Nancy was a positive role model for young women who were seeing a
female figure breaking free of these limiting expectations in a way that
received praise and admiration, not contempt or scorn, she said,
reflecting on the heroines of the other series in kind. These mystery
adventure series provide a connection to our past, and will continue to
inspire young people into the future.
Rudd has always found joy from the stories she collects just as
she finds joy in uncovering a book that fills a gap in her collection.
However, she refuses to shop for missing titles online. The thrill of
uncovering a sought-after title at an antique mall or bookstore is too
Miriam-Helene Rudd at work on a book in Morris Library.
Originally from New York City, Rudd has always had ample access to
antique malls and flea markets growing up through her mother and
grandmothers antiques business. When she was younger, she would travel
with them to antique shows across the country to help and to continue
her search. During her college years, she has found a few additions to
her collection locally at Aunt Margarets Antique Mall on Main Street in
By collecting what she finds in person, she is always discovering new editions of the series.
In addition to the titles and editions she already collects, Rudd is
interested in collecting foreign editions of the series as well as books
from the turn of the century that served as precursors to these types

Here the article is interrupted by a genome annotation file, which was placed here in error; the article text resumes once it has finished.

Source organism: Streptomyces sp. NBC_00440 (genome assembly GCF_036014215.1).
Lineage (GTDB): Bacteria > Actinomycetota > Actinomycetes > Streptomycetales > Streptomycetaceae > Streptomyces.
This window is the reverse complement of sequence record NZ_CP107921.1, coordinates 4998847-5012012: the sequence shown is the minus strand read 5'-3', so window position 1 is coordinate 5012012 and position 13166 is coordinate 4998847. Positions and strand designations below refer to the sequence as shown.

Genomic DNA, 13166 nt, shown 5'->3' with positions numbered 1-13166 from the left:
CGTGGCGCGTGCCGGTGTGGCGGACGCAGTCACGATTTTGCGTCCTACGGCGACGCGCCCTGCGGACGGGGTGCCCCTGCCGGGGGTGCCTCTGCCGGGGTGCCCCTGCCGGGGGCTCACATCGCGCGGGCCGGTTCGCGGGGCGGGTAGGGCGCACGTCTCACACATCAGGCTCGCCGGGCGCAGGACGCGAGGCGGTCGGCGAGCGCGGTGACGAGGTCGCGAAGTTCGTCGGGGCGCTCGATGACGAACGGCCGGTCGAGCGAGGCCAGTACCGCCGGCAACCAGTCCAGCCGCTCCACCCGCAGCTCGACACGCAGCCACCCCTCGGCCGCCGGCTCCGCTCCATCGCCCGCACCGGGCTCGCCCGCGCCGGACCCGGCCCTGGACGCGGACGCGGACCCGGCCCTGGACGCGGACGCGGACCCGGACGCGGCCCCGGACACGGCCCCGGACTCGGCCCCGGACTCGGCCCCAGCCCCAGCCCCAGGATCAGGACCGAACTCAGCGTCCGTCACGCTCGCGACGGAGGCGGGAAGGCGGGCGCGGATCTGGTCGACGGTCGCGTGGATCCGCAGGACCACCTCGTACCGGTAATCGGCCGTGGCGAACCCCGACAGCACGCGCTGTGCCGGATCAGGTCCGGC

Another avenue she plans to explore is more personal: Her
great-great uncle Julian R. Paul illustrated some of the cover art for
various titles within these series. However, it was common for many of
the authors and artists involved in the production of these books to be
anonymous, making this mission more challenging. While she has one title
in her collection that her great-great uncle designed the cover for,
she plans to delve into research and find others.
I think my collection will never be finished because there are so
many avenues to explore, Rudd said. As her collection continues to
expand, the size and number of bookshelves where she currently keeps her
trove will grow too.
Rudd earned second place in the 2019 Friends of the University of
Delaware Librarys Seth Trotter Book Collecting Contest. The other
winners in the book collecting contest were Joseph Nakao and Sean McAllister.
The Friends created the contest to encourage reading and research, the
creation of personal libraries, and an appreciation of printed or
illustrated works for pleasure and scholarship among UD undergraduate
and graduate students. Students can learn more about the 2020 Seth
Trotter Book Collecting Contest, including how to submit their
applications, on this website.
In addition to being recognized by the Friends of the UD Library,
Rudd won second prize in the 2019 National Collegiate Book Collecting
Contest for her collection. In October, Rudd attended the awards
ceremony at the Library of Congress alongside representatives from the
Friends group and the University. As part of her prize, Rudd received a
years membership to the Grolier Club, Americas oldest and largest
society for bibliophiles, and will receive a mentor from the group.
Article by Allison Ebner; photos by Sean Diffendall
Published Dec. 19, 2019